Over ten years ago, a former colleague of mine proposed to teach a writing course without expecting his students to actually do any writing. He had simply given up on their self-discipline (he was teaching at another institution in a far-off country, I should say, so this was no reflection on any students of mine!). I wrote a blogpost about it at the time that I was merely going to link to now, but rereading it today, I find it offers a nice lead-in to the actual subject of this post, so I will begin with a shortened version of that old one.
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You learn how to write by writing. It’s the only way. So I don’t have much hope for a writing program that begins by giving up on the students’ discipline. If we don’t expect them to write, we can’t expect them to learn how to write, no matter how much we teach them. But if we can get them to write every day they will get better at writing, almost regardless of what we teach them. The students must experience the joy of composing a good prose paragraph and the (sometimes transcendent) bliss of putting several paragraphs together persuasively.
“My experience tells me that the students will not have the necessary self-discipline,” my colleague says. I have the same experience, of course. But my experience also says that some students will acquire that discipline if you provide an occasion for them to do so. More importantly, those that don’t acquire this discipline won’t learn how to write (any better than they already do) anyway. Those that do are learning how to write as well as they can.
An engagement with the student’s self-discipline is fundamentally an engagement with their “authorial” persona, their literary authority as scholars, what I sometimes call their “writing selves”. If you do not attempt to engage with that core strength (their self-discipline) you are not likely to improve the part of them that writes. That is, you won’t make them into better writers, no matter how “true” the things you will tell them may be.
I think that last point is worth emphasizing. Scholarship is difficult in many ways. It takes a lot of thought, knowledge, and sometimes courage. But the writing itself is easy; you just have to do it. It requires no heavy lifting or special skills (you already know the language). What you are developing when you are developing your writing skills (as distinct from the other skills that make you a scholar) is a competence that is, let’s say, adjacent to your basic self-discipline. Writing gets done almost exclusively by, well, doing it. The most important to muscle to train when you write is your will. Writing perhaps, just is an act of will.
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Lately, inspired by W.H. Auden, I’ve been looking into Kierkegaard’s distinction between “temptations” and “”tribulations”, which may be distinguished roughly by whether or not you are responsible for the trouble they put you in.* Tribulations are to be suffered, while temptations are to be avoided; but, as Kierkegaard emphasizes, it can sometimes be difficult to tell the difference. After all, as Auden points out, Kierkegaard’s contribution to the founding of modern psychology was to count unconscious desires as tribulations, not temptations. But here’s the kicker: the purpose of all science is to convert tribulations (which are out of our control) into temptations (which are within our control), to convert merely “aesthetic” experiences into properly ethical situations. But once this exchange is open, it can also go the other way, so that we sometimes think we must suffer our temptations passively, which is to say, give into them as though we can do nothing about them. Auden here tries to save psychology’s ethical honor by reminding us that it requires us never to suffer needlessly. Hence the meme: “Men would literally rather … than go into therapy.”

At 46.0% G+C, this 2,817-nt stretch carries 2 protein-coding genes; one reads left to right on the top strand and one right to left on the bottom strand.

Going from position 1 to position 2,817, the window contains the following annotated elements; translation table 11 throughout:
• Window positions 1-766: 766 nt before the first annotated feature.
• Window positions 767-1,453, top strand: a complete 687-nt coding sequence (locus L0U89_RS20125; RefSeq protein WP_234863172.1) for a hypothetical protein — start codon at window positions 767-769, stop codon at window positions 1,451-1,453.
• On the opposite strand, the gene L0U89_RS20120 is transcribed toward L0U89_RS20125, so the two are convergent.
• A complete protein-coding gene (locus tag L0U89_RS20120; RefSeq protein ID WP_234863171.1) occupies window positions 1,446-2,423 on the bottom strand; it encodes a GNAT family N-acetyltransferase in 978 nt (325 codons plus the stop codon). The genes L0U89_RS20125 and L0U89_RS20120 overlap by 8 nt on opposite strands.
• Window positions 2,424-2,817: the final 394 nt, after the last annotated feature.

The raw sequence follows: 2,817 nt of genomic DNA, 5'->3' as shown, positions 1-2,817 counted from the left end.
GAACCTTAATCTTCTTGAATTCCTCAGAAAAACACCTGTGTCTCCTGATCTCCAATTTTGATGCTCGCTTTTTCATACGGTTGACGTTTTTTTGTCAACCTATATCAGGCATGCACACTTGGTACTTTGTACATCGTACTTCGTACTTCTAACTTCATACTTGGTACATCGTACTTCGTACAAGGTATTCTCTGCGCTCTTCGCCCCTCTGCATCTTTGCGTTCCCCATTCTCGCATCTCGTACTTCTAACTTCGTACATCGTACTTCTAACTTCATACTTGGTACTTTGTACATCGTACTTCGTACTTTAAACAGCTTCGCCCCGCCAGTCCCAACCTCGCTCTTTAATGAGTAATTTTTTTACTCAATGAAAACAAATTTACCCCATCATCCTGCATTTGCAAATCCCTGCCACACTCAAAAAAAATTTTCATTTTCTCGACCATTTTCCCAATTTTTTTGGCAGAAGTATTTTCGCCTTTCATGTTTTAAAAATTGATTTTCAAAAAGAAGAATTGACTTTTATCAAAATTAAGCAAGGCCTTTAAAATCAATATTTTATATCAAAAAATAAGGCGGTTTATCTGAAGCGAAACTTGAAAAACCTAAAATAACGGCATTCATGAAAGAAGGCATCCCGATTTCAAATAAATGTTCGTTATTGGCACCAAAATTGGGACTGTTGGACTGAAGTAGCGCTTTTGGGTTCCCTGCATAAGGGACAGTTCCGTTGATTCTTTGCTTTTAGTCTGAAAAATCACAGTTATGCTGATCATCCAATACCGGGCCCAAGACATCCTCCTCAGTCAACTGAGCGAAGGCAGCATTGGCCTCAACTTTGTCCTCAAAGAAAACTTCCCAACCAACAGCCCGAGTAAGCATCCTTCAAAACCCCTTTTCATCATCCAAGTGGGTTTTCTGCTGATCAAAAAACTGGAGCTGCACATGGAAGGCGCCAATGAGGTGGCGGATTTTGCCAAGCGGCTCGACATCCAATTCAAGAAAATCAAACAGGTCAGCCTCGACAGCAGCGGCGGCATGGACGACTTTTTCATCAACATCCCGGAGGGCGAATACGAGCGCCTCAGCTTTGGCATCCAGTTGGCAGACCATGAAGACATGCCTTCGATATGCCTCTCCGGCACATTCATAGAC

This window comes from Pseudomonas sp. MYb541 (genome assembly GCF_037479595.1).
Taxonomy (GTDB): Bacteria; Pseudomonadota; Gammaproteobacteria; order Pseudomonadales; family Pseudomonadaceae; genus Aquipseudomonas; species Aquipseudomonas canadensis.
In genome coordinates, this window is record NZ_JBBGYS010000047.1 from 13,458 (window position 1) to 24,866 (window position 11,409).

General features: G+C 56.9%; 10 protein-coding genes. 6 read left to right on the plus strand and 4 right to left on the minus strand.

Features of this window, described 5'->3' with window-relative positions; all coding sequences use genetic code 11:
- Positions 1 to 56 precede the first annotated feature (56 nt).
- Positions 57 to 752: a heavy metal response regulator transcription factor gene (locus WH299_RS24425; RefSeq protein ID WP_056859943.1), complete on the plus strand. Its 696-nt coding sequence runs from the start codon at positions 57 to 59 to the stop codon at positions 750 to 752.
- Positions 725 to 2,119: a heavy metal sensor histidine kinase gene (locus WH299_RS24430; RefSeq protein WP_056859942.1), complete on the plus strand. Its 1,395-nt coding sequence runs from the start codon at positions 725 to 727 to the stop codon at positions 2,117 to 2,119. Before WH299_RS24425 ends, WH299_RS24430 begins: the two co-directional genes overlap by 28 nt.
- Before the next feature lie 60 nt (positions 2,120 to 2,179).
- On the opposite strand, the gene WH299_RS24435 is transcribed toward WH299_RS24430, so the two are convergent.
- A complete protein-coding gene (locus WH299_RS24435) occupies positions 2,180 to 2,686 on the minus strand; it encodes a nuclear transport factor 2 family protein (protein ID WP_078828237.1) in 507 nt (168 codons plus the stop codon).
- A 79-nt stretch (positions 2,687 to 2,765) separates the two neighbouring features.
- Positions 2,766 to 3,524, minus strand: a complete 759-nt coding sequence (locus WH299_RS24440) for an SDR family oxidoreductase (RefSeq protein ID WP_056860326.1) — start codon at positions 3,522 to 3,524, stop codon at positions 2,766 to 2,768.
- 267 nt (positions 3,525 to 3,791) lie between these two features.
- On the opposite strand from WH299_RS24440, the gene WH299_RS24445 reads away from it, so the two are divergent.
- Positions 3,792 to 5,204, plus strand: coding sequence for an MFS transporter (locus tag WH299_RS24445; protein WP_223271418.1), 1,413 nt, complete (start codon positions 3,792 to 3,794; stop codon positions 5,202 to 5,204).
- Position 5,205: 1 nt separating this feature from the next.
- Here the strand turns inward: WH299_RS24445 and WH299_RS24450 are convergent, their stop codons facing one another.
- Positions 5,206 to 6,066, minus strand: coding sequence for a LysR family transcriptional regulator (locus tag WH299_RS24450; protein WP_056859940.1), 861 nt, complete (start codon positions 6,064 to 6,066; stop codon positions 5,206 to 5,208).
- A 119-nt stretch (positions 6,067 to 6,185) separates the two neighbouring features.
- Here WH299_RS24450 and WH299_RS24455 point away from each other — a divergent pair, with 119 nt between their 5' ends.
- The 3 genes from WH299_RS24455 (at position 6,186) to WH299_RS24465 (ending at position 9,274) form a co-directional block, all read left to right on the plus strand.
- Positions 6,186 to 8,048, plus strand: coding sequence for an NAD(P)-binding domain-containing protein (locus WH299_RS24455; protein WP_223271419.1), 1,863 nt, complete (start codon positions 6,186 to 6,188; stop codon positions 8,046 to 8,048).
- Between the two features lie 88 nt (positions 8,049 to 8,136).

Or, as I sometimes notice, men (more so, indeed, than women) would literally rather suffer writer’s block for years than take one of my writing courses. They think that writing is hard, and was meant to be hard, and that suffering is the only way about it. But this ostensibly brave stance also has another name: procrastination, i.e., the act of giving into the temptation to put off today’s writing until tomorrow, knowing full well that tomorrow we may do the same. That is, we suffer our ignorance, stupidity, and laziness aesthetically rather than take it upon ourselves as the ethical predicament it really is. Yes, we sometimes lack inspiration; yes, we sometimes feel less knowledgeable than we ought to. But it is simply false that we cannot write. At the heart of this issue, of course, the familiar question of whether we really “can’t”, or just “won’t”, do what Hamlet (almost) called “this thing to do”. The problem of writing, I want to say, must never be faced as something that happens to us; writing only happens when we do it. We must face the difficulty squarely; we must not give into the temptation to construe the difficulty of writing as a tribulation. It only takes a moment.
*See W.H. Auden’s New Year Letter, notes to line 1244, and Ashgate’s appropriately, if incidentally, titled Kierkegaard’s Concepts: Tome VI : Salvation to writing. [Update: when I was writing this post I didn’t have Auden with me and I was struggling to find a word like “trouble” (which Auden uses to describe tribulations) to describe temptations. I couldn’t find one so I opted for trouble in both cases, with the qualification that we’re responsible for our temptations but not our tribulations. Consulting Auden now, I find that he had indeed found the mot juste: tribulations are a kind trouble; temptations are a kind of conflict. This is another good reason to read our poets.]